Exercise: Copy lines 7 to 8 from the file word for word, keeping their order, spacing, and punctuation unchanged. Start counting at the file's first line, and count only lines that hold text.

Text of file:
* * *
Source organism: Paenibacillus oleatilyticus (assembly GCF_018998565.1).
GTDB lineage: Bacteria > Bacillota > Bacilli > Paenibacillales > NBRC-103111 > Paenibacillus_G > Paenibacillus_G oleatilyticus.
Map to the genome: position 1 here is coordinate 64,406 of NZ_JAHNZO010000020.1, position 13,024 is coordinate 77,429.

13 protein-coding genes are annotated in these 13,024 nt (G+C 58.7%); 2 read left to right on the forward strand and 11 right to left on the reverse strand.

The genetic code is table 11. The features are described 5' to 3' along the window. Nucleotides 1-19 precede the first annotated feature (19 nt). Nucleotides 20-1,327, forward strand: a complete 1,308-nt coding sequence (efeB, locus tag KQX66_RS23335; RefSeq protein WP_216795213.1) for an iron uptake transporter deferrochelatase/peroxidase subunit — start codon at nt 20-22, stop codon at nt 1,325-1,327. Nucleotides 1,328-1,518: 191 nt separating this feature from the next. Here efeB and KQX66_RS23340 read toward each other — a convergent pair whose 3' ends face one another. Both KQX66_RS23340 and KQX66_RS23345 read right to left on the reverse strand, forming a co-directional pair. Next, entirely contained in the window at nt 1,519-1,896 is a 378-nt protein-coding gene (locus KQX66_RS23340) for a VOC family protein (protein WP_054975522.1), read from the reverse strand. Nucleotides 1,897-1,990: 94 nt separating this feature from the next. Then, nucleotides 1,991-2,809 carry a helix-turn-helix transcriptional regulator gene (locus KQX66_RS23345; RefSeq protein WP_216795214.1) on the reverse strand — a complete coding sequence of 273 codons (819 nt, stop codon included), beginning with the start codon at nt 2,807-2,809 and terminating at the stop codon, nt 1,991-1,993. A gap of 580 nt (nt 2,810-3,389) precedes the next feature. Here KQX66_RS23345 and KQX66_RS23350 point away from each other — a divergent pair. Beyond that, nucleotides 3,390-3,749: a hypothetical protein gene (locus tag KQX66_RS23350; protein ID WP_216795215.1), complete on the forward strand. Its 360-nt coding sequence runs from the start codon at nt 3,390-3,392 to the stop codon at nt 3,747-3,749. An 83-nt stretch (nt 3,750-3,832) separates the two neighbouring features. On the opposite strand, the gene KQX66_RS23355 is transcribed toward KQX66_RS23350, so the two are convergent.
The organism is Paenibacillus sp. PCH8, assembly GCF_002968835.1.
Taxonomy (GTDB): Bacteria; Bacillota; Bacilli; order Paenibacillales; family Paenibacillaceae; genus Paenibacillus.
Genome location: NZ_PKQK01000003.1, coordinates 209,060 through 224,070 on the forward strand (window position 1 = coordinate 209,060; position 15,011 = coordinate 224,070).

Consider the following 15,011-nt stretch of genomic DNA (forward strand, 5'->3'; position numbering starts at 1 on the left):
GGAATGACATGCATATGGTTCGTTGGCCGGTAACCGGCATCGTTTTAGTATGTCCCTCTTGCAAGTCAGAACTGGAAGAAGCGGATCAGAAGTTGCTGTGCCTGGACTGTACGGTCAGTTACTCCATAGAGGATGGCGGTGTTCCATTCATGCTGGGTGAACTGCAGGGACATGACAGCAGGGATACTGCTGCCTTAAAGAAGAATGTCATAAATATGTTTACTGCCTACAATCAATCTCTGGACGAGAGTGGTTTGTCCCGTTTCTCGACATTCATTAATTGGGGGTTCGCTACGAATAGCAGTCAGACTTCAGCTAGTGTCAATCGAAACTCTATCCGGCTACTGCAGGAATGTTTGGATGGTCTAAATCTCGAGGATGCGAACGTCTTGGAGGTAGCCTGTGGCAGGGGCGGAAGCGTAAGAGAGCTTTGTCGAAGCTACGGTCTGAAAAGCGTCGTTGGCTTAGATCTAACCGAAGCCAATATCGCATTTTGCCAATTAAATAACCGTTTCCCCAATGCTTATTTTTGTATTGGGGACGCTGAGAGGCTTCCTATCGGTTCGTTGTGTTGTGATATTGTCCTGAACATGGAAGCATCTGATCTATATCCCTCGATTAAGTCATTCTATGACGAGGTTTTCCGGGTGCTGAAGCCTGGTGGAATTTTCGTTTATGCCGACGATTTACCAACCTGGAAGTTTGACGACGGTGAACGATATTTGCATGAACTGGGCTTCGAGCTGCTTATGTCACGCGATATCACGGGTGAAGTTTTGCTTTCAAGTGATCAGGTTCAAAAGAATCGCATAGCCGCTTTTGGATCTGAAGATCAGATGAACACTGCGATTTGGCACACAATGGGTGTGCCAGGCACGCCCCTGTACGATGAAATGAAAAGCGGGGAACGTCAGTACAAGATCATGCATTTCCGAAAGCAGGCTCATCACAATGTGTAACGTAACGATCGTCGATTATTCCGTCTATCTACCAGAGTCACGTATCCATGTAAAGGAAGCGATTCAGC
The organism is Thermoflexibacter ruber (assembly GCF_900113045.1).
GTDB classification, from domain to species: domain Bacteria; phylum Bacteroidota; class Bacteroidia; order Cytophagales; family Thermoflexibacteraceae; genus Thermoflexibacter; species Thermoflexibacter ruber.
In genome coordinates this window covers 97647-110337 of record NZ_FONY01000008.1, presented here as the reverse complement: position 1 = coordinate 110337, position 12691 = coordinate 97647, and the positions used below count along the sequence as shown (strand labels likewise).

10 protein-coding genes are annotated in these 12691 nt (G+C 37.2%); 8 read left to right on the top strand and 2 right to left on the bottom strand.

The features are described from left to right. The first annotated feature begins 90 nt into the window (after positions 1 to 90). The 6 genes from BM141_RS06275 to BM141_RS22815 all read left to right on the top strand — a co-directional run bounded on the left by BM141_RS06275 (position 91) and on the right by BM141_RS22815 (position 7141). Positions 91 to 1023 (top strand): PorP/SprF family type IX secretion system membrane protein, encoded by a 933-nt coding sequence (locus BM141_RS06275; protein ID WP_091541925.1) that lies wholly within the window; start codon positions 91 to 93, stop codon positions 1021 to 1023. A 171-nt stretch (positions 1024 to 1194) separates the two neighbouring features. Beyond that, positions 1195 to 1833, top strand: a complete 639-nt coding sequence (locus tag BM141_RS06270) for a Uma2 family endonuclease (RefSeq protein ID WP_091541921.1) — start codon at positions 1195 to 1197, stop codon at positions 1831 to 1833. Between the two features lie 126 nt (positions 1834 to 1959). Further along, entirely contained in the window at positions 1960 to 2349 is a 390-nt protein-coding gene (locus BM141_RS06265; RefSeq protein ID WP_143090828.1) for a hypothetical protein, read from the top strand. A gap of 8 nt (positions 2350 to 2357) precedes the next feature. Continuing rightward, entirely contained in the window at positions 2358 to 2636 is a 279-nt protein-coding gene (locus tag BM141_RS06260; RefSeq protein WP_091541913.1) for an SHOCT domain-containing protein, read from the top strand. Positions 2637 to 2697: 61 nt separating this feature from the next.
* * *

Taxonomy (GTDB): Bacteria; Bacillota; Bacilli; order Paenibacillales; family Paenibacillaceae; genus Paenibacillus.
Genome location: NZ_PKQK01000003.1, coordinates 209,060 through 224,070 on the forward strand (window position 1 = coordinate 209,060; position 15,011 = coordinate 224,070).